Michael SnyderProfessor of English
Division of English and Humanities
Native American Literature
Introduction to Literature
Introduction to Philosophy
PhD English, University of Oklahoma
MA English, University of Colorado Boulder
BA English, Haverford College, Pennsylvania
Semester abroad, University College, University of London
Dr. Snyder very much enjoys working closely with student writers and readers, cultivating critical discourse and self-expression, and fostering appreciation and critical study of literature and culture. Snyder’s specialty areas include twentieth-century and contemporary American literature and culture, Native American Studies, Gender and Sexuality Studies, Indigenous Studies, Composition and Rhetoric, American Studies, Cultural Studies, Creative Writing, and Film Studies.
Snyder’s current research focuses on two twentieth-century authors. John Joseph Mathews (1894-1979) was a mixedblood Osage writer who was born in Pawhuska, Indian Territory. After becoming a flight school instructor during World War I and earning a degree from Oxford University and traveling in Europe in the 1920s, Mathews lived much of his life on the prairie outside of the Osage Nation capitol on his allotment land, in his stone cabin he called The Blackjacks. Mathews wrote of his tribal history, the ecology of the tallgrass prairie, and his own fascinating life.
Novelist and playwright James Purdy (1914-2009) was a Midwestern gay exile from Ohio who lived in New York City. Purdy’s edgy and powerful work, although controversial, was praised by some of the twentieth century’s greatest literary minds. Purdy was the subject of Snyder’s doctoral dissertation at OU. A publishing event, The Complete Short Stories of James Purdy (Norton/Liveright 2013, intro by John Waters) acknowledges: “Scholar Michael Snyder, PhD, helped to set forth correct and long-missing biographical information, permitting an understanding of Purdy’s creative process and development in the context of his full body of work” (725).
Snyder enjoys presenting his research at academic conferences all over North America from Albuquerque to Saskatoon, especially those focused on Native American Studies and American literature. He was a grant recipient and participant in the NEH American History and Culture Workshop, Legacies and Landmarks of the Lower Plains Indians at various sites in Nebraska, the Omaha Nation, and Kansas.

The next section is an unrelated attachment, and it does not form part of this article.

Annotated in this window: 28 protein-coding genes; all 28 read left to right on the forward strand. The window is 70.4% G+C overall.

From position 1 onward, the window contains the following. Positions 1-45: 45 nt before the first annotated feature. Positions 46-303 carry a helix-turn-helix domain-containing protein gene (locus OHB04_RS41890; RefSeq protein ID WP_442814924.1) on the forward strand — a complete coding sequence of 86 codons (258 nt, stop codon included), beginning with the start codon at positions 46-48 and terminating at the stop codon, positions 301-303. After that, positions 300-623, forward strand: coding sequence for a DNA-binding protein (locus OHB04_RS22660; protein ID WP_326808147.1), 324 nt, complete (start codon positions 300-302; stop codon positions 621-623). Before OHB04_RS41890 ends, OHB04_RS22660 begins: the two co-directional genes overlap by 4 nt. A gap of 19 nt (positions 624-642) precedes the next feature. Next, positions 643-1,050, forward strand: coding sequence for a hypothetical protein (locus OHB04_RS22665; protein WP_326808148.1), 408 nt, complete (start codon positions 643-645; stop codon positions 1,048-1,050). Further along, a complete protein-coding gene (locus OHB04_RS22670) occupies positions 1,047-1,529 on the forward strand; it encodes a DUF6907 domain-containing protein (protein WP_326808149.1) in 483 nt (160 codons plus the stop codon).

Snyder has published book chapters in edited collections such as Gerald Vizenor: Texts and Contexts (University of New Mexico Press), Across Cultures/Across Borders: Canadian Aboriginal and Native American Literatures (Broadview), and The Poetry and Poetics of Gerald Vizenor (UNM P), and has penned numerous book reviews for journals and magazines. He has published a dozen peer-reviewed critical articles in scholarly journals including SAIL: Studies in American Indian Literatures, Critique: Studies in Contemporary Fiction, Chronicles of Oklahoma, and Huxley Annual.
In his spare time Professor Snyder enjoys creative writing; his poetry has been published in the anthology Ain't Nobody that Can Sing Like Me: New Oklahoma Writing (Ed. Jeanetta Calhoun-Mish, Mongrel Empire Press), and in several literary magazines. Snyder is also a music fan and record collector who enjoys jazz, 1960s rock and pop, shoegaze, post-punk, and indie. A veteran of underground music scenes, Snyder plays a little guitar and drums when he is not writing, researching, grading, or parenting. Snyder wrote album and book reviews for Skyscraper—once a zine, then a print magazine, now online—for over a decade. Before OCCC, Dr. Snyder taught at the University of Oklahoma and at Aims Community College, Loveland Campus, Colorado.